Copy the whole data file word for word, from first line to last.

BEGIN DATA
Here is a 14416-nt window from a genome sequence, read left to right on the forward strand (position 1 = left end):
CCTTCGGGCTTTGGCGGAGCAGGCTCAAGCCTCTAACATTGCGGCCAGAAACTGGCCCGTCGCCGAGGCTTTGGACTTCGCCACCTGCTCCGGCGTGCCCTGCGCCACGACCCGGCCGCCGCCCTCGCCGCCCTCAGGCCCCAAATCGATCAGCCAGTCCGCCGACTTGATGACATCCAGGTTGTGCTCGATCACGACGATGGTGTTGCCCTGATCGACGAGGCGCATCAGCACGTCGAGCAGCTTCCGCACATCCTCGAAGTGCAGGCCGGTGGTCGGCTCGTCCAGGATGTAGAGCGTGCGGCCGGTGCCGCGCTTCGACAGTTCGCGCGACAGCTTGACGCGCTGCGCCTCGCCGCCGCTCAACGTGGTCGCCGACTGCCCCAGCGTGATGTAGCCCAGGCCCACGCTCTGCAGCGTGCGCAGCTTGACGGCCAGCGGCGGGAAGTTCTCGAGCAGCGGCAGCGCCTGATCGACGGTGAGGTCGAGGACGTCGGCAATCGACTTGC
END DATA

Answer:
Here is a 14416-nt window from a genome sequence, read left to right on the forward strand (position 1 = left end):
CCTTCGGGCTTTGGCGGAGCAGGCTCAAGCCTCTAACATTGCGGCCAGAAACTGGCCCGTCGCCGAGGCTTTGGACTTCGCCACCTGCTCCGGCGTGCCCTGCGCCACGACCCGGCCGCCGCCCTCGCCGCCCTCAGGCCCCAAATCGATCAGCCAGTCCGCCGACTTGATGACATCCAGGTTGTGCTCGATCACGACGATGGTGTTGCCCTGATCGACGAGGCGCATCAGCACGTCGAGCAGCTTCCGCACATCCTCGAAGTGCAGGCCGGTGGTCGGCTCGTCCAGGATGTAGAGCGTGCGGCCGGTGCCGCGCTTCGACAGTTCGCGCGACAGCTTGACGCGCTGCGCCTCGCCGCCGCTCAACGTGGTCGCCGACTGCCCCAGCGTGATGTAGCCCAGGCCCACGCTCTGCAGCGTGCGCAGCTTGACGGCCAGCGGCGGGAAGTTCTCGAGCAGCGGCAGCGCCTGATCGACGGTGAGGTCGAGGACGTCGGCAATCGACTTGC